Due to the size of the proposed output of (what was at the time) 65MW – the plant was seen as having national significance and planning permission rights were passed to the IPC (Infrastructure Planning Committee) – so local planning did not have a say apart from over the compulsory purchase of land which is why after planning had been granted by the National  IPC – the case was taken to the Special Parliamentary Procedure who concluded in 2013 that planning permission should stand.

Covanta/Veolia have advised that the waste supplied to the Incinerator will be mainly Commercial waste.

Given the location in the heart of a Community Forest and right next to the Millennium Country Park – why did Covanta receive planning in the first place?

There were several factors that pushed the decision in favour of Covanta:

  • the Marston Vale Trust had already received planning for the wind turbine ‘Marston Mill’ on its Forest Centre grounds. At a height of 120.5 meters it had effectively set the limit for any new proposals. At a height of 105 meters the Covanta chimney was seen as not as intrusive as it might have been.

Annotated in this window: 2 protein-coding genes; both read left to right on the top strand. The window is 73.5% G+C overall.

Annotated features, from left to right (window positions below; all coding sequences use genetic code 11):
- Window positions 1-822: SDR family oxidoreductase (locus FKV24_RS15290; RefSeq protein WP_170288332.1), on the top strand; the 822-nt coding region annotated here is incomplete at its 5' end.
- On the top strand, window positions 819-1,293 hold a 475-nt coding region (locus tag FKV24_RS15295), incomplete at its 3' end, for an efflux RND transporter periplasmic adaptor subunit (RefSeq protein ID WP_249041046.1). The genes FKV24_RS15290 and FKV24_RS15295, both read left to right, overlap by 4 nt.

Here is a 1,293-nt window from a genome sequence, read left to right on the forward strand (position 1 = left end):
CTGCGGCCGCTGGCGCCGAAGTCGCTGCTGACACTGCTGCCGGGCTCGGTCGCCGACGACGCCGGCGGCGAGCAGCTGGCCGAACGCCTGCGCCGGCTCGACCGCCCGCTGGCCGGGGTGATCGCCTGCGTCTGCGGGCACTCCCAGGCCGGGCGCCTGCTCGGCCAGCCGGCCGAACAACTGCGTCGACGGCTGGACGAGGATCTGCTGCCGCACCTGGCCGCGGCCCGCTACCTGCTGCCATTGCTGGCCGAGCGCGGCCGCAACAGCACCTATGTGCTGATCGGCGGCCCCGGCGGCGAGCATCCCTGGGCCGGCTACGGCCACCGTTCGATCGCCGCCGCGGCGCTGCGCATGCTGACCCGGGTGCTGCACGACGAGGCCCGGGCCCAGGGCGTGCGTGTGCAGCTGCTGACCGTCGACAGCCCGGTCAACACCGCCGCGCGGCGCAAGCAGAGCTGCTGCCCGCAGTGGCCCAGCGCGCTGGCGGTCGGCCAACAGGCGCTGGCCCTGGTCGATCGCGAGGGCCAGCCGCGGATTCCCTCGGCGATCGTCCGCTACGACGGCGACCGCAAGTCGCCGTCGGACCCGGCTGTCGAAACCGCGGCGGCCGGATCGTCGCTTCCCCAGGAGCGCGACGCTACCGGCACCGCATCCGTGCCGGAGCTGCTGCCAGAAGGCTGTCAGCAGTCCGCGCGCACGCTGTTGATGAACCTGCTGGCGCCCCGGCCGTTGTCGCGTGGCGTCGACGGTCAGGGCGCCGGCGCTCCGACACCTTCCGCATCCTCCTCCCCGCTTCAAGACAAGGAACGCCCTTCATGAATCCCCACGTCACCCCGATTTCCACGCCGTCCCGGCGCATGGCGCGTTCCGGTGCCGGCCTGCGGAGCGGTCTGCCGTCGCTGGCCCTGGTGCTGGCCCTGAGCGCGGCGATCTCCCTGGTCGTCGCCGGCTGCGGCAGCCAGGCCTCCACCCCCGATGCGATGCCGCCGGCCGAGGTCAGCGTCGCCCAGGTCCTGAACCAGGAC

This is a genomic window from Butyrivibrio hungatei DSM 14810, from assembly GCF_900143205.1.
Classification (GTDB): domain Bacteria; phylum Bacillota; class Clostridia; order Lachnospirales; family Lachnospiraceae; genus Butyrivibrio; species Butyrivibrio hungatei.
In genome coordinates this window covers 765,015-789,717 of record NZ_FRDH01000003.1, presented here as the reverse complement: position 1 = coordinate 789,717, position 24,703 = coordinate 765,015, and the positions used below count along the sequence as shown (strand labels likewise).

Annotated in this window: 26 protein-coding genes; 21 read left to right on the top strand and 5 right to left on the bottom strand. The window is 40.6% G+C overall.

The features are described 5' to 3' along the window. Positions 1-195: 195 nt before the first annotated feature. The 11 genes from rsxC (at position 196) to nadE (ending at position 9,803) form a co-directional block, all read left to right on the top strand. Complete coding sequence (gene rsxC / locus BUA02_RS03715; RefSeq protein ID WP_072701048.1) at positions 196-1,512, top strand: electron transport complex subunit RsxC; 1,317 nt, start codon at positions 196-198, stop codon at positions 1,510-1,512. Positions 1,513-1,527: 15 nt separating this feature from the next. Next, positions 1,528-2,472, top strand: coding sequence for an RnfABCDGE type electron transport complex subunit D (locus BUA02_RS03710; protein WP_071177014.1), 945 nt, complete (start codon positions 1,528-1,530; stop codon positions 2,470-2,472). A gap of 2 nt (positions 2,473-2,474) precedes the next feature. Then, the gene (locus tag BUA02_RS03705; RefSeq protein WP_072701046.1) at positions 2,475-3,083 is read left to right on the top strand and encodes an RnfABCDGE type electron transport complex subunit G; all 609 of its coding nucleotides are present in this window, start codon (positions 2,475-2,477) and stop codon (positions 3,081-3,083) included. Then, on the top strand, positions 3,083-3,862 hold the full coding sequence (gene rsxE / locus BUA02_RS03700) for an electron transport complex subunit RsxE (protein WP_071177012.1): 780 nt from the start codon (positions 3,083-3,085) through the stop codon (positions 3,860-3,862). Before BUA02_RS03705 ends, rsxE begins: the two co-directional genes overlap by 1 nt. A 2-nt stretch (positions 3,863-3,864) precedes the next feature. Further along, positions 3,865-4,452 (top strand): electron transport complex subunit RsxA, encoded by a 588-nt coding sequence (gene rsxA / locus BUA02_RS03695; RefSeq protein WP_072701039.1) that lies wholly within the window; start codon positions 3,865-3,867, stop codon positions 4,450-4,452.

• there was a clear message at the time that any proposal which included the production of energy was needed
  • we were unfortunate that the Covanta Proposal was one of the first to be considered by the then newly formed Infrastructure Planning Committee (IPC). Due to the Localism Act 2011 the IPC was replaced by the Planning Inspectorate in early 2012 and only stood ‘judgement’ over very few proposals

Who are Veolia and how are they involved?

Veolia is an established French-based Waste Company who currently operate 7 Incineration (EFW) plants in the UK.

With regards to the Rookery Pit Site – BACI understands that Veolia will be:

  • contributing to the Environmental Permit submission
  • managing construction of the site
  • the primary supplier of the waste for incineration

If Covanta does start operating the Incinerator – won’t that mean employment opportunities?

Despite the size of the development – Covanta’s figures given during a presentation to the Community Liasion Panel in July 2016 estimate only 40 – 50 permanent jobs will be created.